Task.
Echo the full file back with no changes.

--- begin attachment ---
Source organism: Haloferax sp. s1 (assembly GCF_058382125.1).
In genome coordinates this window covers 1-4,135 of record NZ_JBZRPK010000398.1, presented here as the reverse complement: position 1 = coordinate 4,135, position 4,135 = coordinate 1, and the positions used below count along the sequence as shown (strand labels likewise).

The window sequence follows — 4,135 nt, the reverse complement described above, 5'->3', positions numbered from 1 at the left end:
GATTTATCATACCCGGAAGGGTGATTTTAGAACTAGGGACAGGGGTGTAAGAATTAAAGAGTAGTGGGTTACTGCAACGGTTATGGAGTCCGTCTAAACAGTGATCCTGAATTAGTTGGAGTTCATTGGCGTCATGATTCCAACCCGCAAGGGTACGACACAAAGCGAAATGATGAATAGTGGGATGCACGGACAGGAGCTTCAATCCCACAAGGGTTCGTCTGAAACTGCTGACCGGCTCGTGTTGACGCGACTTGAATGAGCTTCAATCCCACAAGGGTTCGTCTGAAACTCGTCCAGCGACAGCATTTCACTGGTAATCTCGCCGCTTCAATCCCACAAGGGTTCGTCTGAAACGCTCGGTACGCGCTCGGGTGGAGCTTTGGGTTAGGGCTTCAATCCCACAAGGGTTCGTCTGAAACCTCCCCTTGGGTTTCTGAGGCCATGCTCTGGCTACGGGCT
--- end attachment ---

Source organism: Haloferax sp. s1 (assembly GCF_058382125.1).
In genome coordinates this window covers 1-4,135 of record NZ_JBZRPK010000398.1, presented here as the reverse complement: position 1 = coordinate 4,135, position 4,135 = coordinate 1, and the positions used below count along the sequence as shown (strand labels likewise).

The window sequence follows — 4,135 nt, the reverse complement described above, 5'->3', positions numbered from 1 at the left end:
GATTTATCATACCCGGAAGGGTGATTTTAGAACTAGGGACAGGGGTGTAAGAATTAAAGAGTAGTGGGTTACTGCAACGGTTATGGAGTCCGTCTAAACAGTGATCCTGAATTAGTTGGAGTTCATTGGCGTCATGATTCCAACCCGCAAGGGTACGACACAAAGCGAAATGATGAATAGTGGGATGCACGGACAGGAGCTTCAATCCCACAAGGGTTCGTCTGAAACTGCTGACCGGCTCGTGTTGACGCGACTTGAATGAGCTTCAATCCCACAAGGGTTCGTCTGAAACTCGTCCAGCGACAGCATTTCACTGGTAATCTCGCCGCTTCAATCCCACAAGGGTTCGTCTGAAACGCTCGGTACGCGCTCGGGTGGAGCTTTGGGTTAGGGCTTCAATCCCACAAGGGTTCGTCTGAAACCTCCCCTTGGGTTTCTGAGGCCATGCTCTGGCTACGGGCT